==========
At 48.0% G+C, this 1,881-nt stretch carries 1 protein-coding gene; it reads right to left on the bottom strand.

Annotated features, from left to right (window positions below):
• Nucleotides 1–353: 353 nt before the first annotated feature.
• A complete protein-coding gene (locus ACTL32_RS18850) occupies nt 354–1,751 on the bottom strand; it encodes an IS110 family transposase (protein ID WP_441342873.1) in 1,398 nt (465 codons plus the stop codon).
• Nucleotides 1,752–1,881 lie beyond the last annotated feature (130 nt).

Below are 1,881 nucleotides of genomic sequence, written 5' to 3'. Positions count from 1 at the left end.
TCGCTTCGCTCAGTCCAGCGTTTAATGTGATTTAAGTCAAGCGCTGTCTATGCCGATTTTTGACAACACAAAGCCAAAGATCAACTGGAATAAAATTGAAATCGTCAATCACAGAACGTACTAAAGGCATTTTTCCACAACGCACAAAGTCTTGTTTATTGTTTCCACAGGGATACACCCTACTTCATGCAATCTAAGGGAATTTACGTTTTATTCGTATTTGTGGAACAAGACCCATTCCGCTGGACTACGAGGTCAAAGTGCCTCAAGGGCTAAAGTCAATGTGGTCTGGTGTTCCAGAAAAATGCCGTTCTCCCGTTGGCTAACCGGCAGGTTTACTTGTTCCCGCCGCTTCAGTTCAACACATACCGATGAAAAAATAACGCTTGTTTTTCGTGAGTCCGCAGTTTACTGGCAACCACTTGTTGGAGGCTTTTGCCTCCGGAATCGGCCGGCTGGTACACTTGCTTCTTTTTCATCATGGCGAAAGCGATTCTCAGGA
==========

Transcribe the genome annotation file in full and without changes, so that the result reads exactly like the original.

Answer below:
At 48.0% G+C, this 1,881-nt stretch carries 1 protein-coding gene; it reads right to left on the bottom strand.

Annotated features, from left to right (window positions below):
• Nucleotides 1–353: 353 nt before the first annotated feature.
• A complete protein-coding gene (locus ACTL32_RS18850) occupies nt 354–1,751 on the bottom strand; it encodes an IS110 family transposase (protein ID WP_441342873.1) in 1,398 nt (465 codons plus the stop codon).
• Nucleotides 1,752–1,881 lie beyond the last annotated feature (130 nt).

Below are 1,881 nucleotides of genomic sequence, written 5' to 3'. Positions count from 1 at the left end.
TCGCTTCGCTCAGTCCAGCGTTTAATGTGATTTAAGTCAAGCGCTGTCTATGCCGATTTTTGACAACACAAAGCCAAAGATCAACTGGAATAAAATTGAAATCGTCAATCACAGAACGTACTAAAGGCATTTTTCCACAACGCACAAAGTCTTGTTTATTGTTTCCACAGGGATACACCCTACTTCATGCAATCTAAGGGAATTTACGTTTTATTCGTATTTGTGGAACAAGACCCATTCCGCTGGACTACGAGGTCAAAGTGCCTCAAGGGCTAAAGTCAATGTGGTCTGGTGTTCCAGAAAAATGCCGTTCTCCCGTTGGCTAACCGGCAGGTTTACTTGTTCCCGCCGCTTCAGTTCAACACATACCGATGAAAAAATAACGCTTGTTTTTCGTGAGTCCGCAGTTTACTGGCAACCACTTGTTGGAGGCTTTTGCCTCCGGAATCGGCCGGCTGGTACACTTGCTTCTTTTTCATCATGGCGAAAGCGATTCTCAGGA